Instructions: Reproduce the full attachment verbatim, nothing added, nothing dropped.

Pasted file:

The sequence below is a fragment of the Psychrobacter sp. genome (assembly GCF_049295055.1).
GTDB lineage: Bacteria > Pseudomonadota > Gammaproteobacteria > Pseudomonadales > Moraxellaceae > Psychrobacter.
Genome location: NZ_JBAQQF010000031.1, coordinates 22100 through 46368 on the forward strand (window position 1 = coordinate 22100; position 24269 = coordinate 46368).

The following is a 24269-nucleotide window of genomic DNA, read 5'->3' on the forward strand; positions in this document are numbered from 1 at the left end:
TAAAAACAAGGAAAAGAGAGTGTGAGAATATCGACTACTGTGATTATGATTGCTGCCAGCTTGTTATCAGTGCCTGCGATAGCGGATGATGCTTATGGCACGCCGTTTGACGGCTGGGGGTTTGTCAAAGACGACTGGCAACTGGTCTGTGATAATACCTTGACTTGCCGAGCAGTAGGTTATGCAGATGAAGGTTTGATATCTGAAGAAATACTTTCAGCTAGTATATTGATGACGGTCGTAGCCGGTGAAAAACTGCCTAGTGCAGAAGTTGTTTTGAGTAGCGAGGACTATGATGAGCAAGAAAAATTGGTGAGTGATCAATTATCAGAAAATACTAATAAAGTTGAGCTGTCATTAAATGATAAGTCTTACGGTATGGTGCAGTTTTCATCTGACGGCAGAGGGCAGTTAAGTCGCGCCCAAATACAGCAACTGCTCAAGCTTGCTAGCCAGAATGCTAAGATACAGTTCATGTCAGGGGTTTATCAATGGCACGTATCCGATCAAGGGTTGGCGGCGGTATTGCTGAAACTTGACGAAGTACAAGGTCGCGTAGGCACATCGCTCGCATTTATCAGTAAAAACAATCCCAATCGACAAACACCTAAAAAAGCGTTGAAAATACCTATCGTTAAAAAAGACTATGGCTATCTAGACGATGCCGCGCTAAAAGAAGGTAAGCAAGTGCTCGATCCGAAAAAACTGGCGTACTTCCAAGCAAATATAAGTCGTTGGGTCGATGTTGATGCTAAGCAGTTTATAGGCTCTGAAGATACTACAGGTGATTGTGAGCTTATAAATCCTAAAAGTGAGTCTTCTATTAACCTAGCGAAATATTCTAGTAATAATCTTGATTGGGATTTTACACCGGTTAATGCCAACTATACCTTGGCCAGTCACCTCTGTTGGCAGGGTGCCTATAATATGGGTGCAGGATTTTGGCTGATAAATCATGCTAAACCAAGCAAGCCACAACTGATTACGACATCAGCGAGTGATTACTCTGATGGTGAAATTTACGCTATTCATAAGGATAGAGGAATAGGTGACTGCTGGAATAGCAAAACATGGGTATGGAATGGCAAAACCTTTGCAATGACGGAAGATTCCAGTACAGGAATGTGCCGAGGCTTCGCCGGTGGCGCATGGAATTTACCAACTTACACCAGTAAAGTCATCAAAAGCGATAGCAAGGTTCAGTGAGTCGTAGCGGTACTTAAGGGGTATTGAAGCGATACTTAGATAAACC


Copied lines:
The sequence below is a fragment of the Psychrobacter sp. genome (assembly GCF_049295055.1).
GTDB lineage: Bacteria > Pseudomonadota > Gammaproteobacteria > Pseudomonadales > Moraxellaceae > Psychrobacter.
Genome location: NZ_JBAQQF010000031.1, coordinates 22100 through 46368 on the forward strand (window position 1 = coordinate 22100; position 24269 = coordinate 46368).

The following is a 24269-nucleotide window of genomic DNA, read 5'->3' on the forward strand; positions in this document are numbered from 1 at the left end:
TAAAAACAAGGAAAAGAGAGTGTGAGAATATCGACTACTGTGATTATGATTGCTGCCAGCTTGTTATCAGTGCCTGCGATAGCGGATGATGCTTATGGCACGCCGTTTGACGGCTGGGGGTTTGTCAAAGACGACTGGCAACTGGTCTGTGATAATACCTTGACTTGCCGAGCAGTAGGTTATGCAGATGAAGGTTTGATATCTGAAGAAATACTTTCAGCTAGTATATTGATGACGGTCGTAGCCGGTGAAAAACTGCCTAGTGCAGAAGTTGTTTTGAGTAGCGAGGACTATGATGAGCAAGAAAAATTGGTGAGTGATCAATTATCAGAAAATACTAATAAAGTTGAGCTGTCATTAAATGATAAGTCTTACGGTATGGTGCAGTTTTCATCTGACGGCAGAGGGCAGTTAAGTCGCGCCCAAATACAGCAACTGCTCAAGCTTGCTAGCCAGAATGCTAAGATACAGTTCATGTCAGGGGTTTATCAATGGCACGTATCCGATCAAGGGTTGGCGGCGGTATTGCTGAAACTTGACGAAGTACAAGGTCGCGTAGGCACATCGCTCGCATTTATCAGTAAAAACAATCCCAATCGACAAACACCTAAAAAAGCGTTGAAAATACCTATCGTTAAAAAAGACTATGGCTATCTAGACGATGCCGCGCTAAAAGAAGGTAAGCAAGTGCTCGATCCGAAAAAACTGGCGTACTTCCAAGCAAATATAAGTCGTTGGGTCGATGTTGATGCTAAGCAGTTTATAGGCTCTGAAGATACTACAGGTGATTGTGAGCTTATAAATCCTAAAAGTGAGTCTTCTATTAACCTAGCGAAATATTCTAGTAATAATCTTGATTGGGATTTTACACCGGTTAATGCCAACTATACCTTGGCCAGTCACCTCTGTTGGCAGGGTGCCTATAATATGGGTGCAGGATTTTGGCTGATAAATCATGCTAAACCAAGCAAGCCACAACTGATTACGACATCAGCGAGTGATTACTCTGATGGTGAAATTTACGCTATTCATAAGGATAGAGGAATAGGTGACTGCTGGAATAGCAAAACATGGGTATGGAATGGCAAAACCTTTGCAATGACGGAAGATTCCAGTACAGGAATGTGCCGAGGCTTCGCCGGTGGCGCATGGAATTTACCAACTTACACCAGTAAAGTCATCAAAAGCGATAGCAAGGTTCAGTGAGTCGTAGCGGTACTTAAGGGGTATTGAAGCGATACTTAGATAAACC